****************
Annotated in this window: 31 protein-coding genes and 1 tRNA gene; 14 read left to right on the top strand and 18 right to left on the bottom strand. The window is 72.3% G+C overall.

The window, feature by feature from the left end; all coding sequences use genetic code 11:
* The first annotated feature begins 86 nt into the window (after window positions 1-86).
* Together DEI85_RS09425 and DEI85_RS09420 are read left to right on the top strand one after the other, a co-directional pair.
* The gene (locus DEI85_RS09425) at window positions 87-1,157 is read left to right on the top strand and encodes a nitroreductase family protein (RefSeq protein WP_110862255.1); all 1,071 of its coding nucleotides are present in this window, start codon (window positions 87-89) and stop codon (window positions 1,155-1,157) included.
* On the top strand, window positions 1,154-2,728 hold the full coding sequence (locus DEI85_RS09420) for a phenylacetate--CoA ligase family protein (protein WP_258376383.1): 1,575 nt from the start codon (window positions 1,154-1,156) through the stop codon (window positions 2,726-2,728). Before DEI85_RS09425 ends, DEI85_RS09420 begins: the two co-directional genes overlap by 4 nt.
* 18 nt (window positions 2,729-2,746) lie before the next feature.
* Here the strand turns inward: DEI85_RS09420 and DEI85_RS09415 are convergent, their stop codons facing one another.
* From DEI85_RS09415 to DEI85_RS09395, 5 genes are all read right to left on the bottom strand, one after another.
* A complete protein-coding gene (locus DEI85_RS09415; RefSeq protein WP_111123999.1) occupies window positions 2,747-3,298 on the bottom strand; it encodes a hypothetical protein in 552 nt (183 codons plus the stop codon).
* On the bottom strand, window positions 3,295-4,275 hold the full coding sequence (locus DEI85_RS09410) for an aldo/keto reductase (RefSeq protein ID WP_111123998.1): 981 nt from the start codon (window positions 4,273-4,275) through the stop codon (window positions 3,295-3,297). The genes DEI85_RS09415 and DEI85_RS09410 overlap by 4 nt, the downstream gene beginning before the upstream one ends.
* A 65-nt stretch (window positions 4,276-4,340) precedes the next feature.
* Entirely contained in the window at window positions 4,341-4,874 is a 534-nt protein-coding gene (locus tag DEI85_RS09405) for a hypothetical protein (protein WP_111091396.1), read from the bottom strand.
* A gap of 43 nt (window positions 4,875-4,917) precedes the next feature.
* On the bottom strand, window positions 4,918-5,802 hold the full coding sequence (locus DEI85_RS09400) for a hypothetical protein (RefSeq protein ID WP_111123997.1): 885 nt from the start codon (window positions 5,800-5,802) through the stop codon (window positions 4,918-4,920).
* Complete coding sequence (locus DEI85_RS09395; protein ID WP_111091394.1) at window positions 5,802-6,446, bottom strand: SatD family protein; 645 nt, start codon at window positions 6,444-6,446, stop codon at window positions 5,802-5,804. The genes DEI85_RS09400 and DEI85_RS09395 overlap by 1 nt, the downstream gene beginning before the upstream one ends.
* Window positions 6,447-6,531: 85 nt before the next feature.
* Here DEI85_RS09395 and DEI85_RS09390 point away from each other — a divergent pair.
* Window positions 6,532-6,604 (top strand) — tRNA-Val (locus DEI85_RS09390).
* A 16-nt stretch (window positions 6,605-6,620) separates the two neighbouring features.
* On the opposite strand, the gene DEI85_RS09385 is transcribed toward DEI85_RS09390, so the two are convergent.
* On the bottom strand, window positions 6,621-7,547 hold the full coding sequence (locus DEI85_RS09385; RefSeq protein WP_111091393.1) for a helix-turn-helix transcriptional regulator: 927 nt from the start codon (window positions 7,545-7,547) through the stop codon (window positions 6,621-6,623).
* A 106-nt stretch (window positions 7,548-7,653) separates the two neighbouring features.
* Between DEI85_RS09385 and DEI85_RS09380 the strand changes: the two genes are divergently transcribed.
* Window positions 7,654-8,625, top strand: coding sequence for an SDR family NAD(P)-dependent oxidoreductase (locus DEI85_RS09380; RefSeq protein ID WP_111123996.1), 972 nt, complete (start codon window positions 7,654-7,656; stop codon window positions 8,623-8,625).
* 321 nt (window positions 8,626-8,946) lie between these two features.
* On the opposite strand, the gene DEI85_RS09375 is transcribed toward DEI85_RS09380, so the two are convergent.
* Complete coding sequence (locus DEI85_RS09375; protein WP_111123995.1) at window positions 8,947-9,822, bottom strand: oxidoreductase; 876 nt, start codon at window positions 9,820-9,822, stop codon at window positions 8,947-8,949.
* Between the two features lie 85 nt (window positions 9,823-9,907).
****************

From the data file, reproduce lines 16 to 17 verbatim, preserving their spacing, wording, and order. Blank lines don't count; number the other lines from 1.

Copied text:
* Complete coding sequence (locus DEI85_RS09395; protein ID WP_111091394.1) at window positions 5,802-6,446, bottom strand: SatD family protein; 645 nt, start codon at window positions 6,444-6,446, stop codon at window positions 5,802-5,804. The genes DEI85_RS09400 and DEI85_RS09395 overlap by 1 nt, the downstream gene beginning before the upstream one ends.
* Window positions 6,447-6,531: 85 nt before the next feature.